My earliest memory of Grandpa Melvin was when he fought Ronald McDonald out near the McDonald’s Playplace. It was my fifth birthday, and family and friends watched through the glass as the two men squared off.
Grandpa had spent a fortune making sure we had half the restaurant to ourselves. He bought the kids Happy Meals and the adults Big Macs. He spoiled me with Ninja Turtles toys and a bike. Everything went well until Ronald stumbled in, stinking of beer with his white makeup smeared over his red mouth, making some kids cry.
“Where’s my birthday boy?” he hollered. Zach, a boy I didn’t like, pointed at me, and the large clown came waltzing toward me, arms stretched, looking as if he’d trip right into me. Grandpa stepped in front of the man, grabbed him by his oversized white collar, and pulled him into the Playplace.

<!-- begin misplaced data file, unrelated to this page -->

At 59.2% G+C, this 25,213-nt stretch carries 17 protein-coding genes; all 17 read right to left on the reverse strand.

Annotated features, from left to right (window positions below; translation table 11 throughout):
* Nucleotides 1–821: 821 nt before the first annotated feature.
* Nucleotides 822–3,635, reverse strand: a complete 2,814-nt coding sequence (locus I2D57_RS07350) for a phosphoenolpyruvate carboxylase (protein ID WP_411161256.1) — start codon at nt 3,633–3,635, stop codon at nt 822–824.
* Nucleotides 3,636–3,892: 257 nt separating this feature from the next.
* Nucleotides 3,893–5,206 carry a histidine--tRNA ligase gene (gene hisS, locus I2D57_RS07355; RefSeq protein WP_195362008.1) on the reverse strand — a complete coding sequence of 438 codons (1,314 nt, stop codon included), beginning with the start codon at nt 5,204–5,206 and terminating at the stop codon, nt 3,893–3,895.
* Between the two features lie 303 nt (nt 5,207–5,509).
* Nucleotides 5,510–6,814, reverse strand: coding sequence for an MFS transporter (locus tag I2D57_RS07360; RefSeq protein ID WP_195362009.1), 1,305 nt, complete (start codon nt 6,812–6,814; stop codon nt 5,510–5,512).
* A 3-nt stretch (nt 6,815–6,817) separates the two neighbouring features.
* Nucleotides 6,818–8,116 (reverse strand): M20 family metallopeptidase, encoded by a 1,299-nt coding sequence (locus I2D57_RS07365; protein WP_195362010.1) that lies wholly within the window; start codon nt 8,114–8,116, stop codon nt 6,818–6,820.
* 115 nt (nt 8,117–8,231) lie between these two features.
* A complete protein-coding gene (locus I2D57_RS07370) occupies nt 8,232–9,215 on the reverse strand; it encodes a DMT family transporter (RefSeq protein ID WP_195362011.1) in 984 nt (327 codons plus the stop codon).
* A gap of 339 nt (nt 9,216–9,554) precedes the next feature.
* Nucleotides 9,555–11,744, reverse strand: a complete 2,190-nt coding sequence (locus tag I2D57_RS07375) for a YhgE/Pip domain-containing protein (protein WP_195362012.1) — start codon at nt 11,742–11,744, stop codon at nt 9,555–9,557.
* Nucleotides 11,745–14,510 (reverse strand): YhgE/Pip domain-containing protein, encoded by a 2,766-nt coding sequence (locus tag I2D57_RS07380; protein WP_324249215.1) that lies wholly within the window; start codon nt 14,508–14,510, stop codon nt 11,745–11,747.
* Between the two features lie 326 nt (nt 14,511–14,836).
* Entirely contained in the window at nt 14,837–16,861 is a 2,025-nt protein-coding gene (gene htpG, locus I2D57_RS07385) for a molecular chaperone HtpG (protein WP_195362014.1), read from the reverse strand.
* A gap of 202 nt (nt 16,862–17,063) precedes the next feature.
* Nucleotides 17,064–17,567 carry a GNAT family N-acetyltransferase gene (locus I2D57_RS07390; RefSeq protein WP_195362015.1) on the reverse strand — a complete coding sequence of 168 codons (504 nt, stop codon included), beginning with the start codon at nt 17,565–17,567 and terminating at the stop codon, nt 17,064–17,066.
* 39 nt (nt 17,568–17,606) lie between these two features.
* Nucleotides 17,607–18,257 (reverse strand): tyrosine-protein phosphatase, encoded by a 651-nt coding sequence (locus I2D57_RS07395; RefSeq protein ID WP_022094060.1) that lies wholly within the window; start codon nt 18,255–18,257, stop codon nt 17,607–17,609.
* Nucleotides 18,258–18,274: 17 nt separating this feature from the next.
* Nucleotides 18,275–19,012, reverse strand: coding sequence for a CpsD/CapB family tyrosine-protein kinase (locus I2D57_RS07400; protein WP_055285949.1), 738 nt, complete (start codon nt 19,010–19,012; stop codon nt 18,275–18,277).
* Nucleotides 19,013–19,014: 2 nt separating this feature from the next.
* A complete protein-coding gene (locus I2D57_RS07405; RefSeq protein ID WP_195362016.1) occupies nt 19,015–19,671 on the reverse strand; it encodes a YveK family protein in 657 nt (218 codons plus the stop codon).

In between the red slide and the ball pit, the men yelled for a few minutes, pointing at me sometimes. Both of them towered over everyone at the party, but Grandpa made the other man look like a Slim-Jim. Suddenly, Ronald threw a punch that landed right inside Grandpa’s giant palm. The clown’s arm was then twisted around, and his face was slammed against the glass we were looking through, leaving behind a streak of white paint. My uncles rushed out to stop Grandpa from stomping the man to death. Police arrived, and they knew Grandpa from his days as a Hayward cop. They shook his hand, laughed and joked about the bloody clown.
Grandpa whispered something to them. Their smiles dropped. They apologized, handcuffed Ronald, and took him away. Blood dripped from his nose, leaving a dotted trail behind. He struggled to keep his eyes on me, and it wasn’t revealed until years later why that was. Ronald McDonald was my father. He’d been absent since my birth, and Grandpa thought it would’ve been a nice birthday gift for me to finally meet him, his son. It was the first and last time I’d ever see him, shamefully drunk with lipstick smearing his mouth.
Justin Melville is a high school English teacher in his native East Bay, CA. One of his major accomplishments was teaching middle school for five years, where he herded cats. His interests include dive bars, talking to Uber drivers, and finding a decent parking spot when he gets home.